us for three, four minutes, then just vanished into the brush. It was
like a dream."
For hunters, it would be more like a mirage. The average success in
many areas is about 10 percent; 90 percent do not get their buck.
"Even though hunting deer is very difficult, it's a calling of the
primal soul that many people can't resist," Swan said. "Every person's
instinctual chemistry is different. You either feel it or you don't."
It's been well-documented by many surveys and studies that if you
don't grow up fishing and hunting, you likely never will fish or hunt.
The ongoing transformation of California to a largely urban population
that includes many immigrants from non-hunting countries has resulted in
far fewer hunters in the field each year. As old hunters die, they are
not replaced by young hunters.
The result is less money to pay for wildlife management and game
wardens. For instance, before new construction is permitted in a deer
habitat, state law requires a review of the impact on the local deer
herd, migration routes and wintering grounds. But this is never done
because there is no money for it. In addition, the number of game
wardens in California is only 1 per 185,000 residents, the lowest in
"This is stunning," Swan said. "Wardens are the front line of
conservation. Their absence is translated into declining fish and
wildlife populations all around the state."
In response, Swan is working with game wardens to produce an hourlong
documentary that describes the acute shortage of game wardens and its
Finding your spot
A passionate hunter since age 9, Swan has spent much of his life in
the field. In the process, he has seen hunter numbers decline partly
because so many in California and beyond simply do not know where to go.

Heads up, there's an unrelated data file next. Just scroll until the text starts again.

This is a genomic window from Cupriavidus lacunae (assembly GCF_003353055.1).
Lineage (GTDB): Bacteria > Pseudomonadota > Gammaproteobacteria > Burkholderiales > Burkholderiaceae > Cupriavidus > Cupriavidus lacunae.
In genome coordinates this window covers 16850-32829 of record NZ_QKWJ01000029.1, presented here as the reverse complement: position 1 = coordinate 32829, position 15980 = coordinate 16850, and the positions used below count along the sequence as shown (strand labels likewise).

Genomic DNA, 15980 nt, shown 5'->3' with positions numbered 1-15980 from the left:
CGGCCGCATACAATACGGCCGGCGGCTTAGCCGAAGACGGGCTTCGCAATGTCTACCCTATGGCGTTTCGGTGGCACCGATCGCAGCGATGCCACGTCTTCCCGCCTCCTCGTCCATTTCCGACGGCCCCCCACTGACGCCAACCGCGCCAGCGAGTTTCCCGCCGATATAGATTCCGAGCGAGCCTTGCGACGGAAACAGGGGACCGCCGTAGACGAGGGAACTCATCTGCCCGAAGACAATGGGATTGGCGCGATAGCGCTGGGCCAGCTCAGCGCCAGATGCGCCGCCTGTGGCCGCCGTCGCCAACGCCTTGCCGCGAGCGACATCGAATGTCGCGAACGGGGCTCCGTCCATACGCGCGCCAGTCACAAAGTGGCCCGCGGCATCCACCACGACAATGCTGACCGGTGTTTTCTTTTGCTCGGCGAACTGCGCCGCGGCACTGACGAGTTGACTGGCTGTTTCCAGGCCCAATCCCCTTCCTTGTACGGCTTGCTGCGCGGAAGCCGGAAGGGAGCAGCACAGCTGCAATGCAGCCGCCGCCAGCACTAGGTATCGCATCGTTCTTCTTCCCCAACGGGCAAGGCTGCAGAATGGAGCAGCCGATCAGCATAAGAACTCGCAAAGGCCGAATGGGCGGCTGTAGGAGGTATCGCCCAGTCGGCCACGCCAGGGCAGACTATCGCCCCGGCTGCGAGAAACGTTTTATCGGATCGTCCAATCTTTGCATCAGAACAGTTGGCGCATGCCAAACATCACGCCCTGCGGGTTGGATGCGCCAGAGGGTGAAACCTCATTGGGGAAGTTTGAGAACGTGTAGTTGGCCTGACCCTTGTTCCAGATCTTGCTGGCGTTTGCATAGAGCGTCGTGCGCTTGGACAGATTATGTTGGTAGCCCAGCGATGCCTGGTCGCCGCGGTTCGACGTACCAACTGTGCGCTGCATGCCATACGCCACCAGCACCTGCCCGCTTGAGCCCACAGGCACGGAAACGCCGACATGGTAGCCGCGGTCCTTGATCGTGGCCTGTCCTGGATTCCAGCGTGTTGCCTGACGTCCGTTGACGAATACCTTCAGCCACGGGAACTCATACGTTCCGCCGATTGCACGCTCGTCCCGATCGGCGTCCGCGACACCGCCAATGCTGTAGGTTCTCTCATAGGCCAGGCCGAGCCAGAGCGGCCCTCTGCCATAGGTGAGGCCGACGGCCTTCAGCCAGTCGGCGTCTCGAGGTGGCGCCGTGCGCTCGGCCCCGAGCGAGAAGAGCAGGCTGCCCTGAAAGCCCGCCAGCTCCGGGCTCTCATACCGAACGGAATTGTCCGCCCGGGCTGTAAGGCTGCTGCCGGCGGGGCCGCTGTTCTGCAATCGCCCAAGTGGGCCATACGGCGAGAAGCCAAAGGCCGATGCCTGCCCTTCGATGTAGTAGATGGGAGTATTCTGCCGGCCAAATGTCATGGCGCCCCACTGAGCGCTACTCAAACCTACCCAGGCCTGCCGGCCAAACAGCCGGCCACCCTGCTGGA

That's why he co-wrote the new book, "Chasing the Hunter's Dream."
"Because people are living in cities, they don't have that personal
contact with locations," Swan said. "They have to travel farther to find
a place. Access to private land has become increasingly scarce or very
One consequence is that the casual hunter, the guy who would go out
for a few hours, for instance, no longer has close-to-home opportunity,
Swan said. I can identify with this. I used to spend a few evening hours
with my old buddy Archie Rich, hunting cottontails along the edges of
the fields of Brussels sprouts near Pescadero. That doesn't happen
The book is 515 pages and incorporates Swan's lifetime of passion in
Given present trends, I asked Swan if he thought hunters themselves
would become endangered species.
"Definitely, this could happen, unless hunters can mount a campaign
to create a positive image of hunting in mainstream television and
films," Swan said. "We need a film like 'A River Runs Through It' for
hunting. Mass media is what drives perceptions, especially for people
who have no experience with hunting."
How does Swan respond to those who think hunters are evil?
"Stereotyping is a side of naivete," Swan said. "Hunting can be a
great teacher of reverence for wild things. This is why hunters can be
the ultimate conservationists. They love what they see out there. Many
live for it."
Pike update: A story on Thursday's Outdoors page had the incorrect
date for the start of DFG's poisoning of Lake Davis. The northern pike
extermination program will begin this week.
About the book
The book "Chasing the Hunter's Dream" by the Bay Area's James Swan
and Jeffrey and Sherol Engel is the definitive guide to hunting
destinations in North America and beyond. "The aim of the book is to
help people find the best places to hunt, wherever they are," Swan said.
It will be published Sept. 25.
This is the only book of its kind, that is, a guide to virtually all
hunting destinations. That includes fish and wildlife refuges, all state
game areas, national forests and exotic trips, such as hunting geese in
winter under the northern lights in Iceland. The book is 515 pages,
retails for $19.95 and will be available in book stores and online.
For information, go to harpercollins.com .
E-mail Tom Stienstra at